Tuesday, April 2, 2013
If you are an aspiring writer it can be easy to get overly optimistic about the potential of self-publishing, especially after reading the blogs of extremely successful, extremely wealthy self-published genre fiction authors like JA Konrath.
But here's a painfully funny account of the other side of the coin (or lack thereof) detailing one aspiring writer's first foray into the world of self-publishing. Dreams, meet earth...
I am contorting myself in front of the bathroom mirror, iPhone in hand, a porkpie hat on my head and a pair of black-framed Jonathan Franzen glasses perched on my nose. I am trying to capture an image of myself that does not look like me. Sans these accouterments, I am balding and thin faced with perpetual bags under my eyes – sort of like the father on “That ’70s Show” in need of a nap. Conversely, the look I’m going for is “intellectual cool.” I have a long way to go.
I share the photo with some friends, and the verdict is universal. “A slightly more effeminate version of Truman Capote,” is perhaps the best summation. I stick with the picture, post it, and release my new website to the world. No one notices, though I fear lawyers from the Capote estate may one day send a cease-and-desist order.
Thus began my life as a published author.
An article in the New York Times claims that 81 percent of us believe we have a book in us. This sounds painful – both anatomically and for the readers of this potential deluge. In fact, extrapolated across the entire U.S., this 81 percent equates to 200 million books. Most of them no doubt about beloved dogs or written by celebrity chefs. I confess I was long among these wannabe authors. My cabinets and drawers are littered with more pages of fiction than the archives of the Nixon Library. However, recently I completed my first novel and subsequently set out after that dream of every writer: publication, followed by royalty checks of the six-figure variety.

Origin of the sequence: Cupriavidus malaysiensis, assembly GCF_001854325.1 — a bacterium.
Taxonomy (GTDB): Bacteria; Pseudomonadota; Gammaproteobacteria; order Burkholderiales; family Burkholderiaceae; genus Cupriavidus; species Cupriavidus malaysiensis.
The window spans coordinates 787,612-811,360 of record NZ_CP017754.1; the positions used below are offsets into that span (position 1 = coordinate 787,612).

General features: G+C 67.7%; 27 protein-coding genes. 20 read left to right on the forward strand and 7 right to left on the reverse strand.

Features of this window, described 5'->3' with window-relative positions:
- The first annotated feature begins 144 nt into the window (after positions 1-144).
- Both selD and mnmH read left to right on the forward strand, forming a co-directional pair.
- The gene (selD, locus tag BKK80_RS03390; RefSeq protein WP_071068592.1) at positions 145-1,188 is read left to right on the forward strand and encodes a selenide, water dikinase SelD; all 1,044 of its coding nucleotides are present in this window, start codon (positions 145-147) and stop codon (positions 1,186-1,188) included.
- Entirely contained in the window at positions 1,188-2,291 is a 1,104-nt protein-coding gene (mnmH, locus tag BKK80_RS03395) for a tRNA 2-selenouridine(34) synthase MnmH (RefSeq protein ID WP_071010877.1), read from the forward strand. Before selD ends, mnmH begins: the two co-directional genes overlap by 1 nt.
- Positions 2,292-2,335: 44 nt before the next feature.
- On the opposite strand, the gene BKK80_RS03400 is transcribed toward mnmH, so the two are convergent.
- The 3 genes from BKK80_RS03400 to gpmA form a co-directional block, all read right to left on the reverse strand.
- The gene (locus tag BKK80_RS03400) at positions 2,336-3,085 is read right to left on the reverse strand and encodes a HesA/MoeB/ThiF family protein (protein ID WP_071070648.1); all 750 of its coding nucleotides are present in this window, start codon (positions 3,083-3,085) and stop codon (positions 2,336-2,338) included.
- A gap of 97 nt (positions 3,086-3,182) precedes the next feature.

I shopped the manuscript around and there was some mild interest from an agent or two, but mostly I collected rejection slips, which I set afire like I imagined Hemingway would, nearly burning the curtains in my writer’s garret. Ultimately, I consoled myself that the publishing world was in such a state of flux these days agents were taking chances on nothing less than works of the highest literary quality, like the latest from Snooki or books by celebrity chefs.
It was about this time I considered joining the hundreds of thousands of writers who in recent years have self-published their work. Hence the website and Capote photo, as well as the hundreds of dollars and many hours about to go down the drain.
The rest of the story is worth a read, although you may not want to if you're either seriously contemplating or definitely planning (as I am) to try publishing your own work through Amazon. For every success story out there (and of course "success" means different things to different people, but it usually involves money in some capacity) there are thousands of accounts similar to the author's.
This reality has led many writers, both published and un, to discount self-publishing (and by self-publishing I mean e-books rather than traditional vanity presses) as a less-than-viable option. But you know what? It sounds pretty much like traditional publishing. There are winners, there are losers. And you can't find out which one you are until you try, right?
I haven't had any luck with traditional publishers and, truth be told, have been less than impressed with the contracts I've seen from most publishing houses, anyway. So what the hell? What do you have to lose besides a little pride? Not to mention that if you do flop, you can then channel that pathos into a story assignment on Salon that humorously plugs your failed book. Smart marketing, there...
Posted by Chad Love at 9:13 AM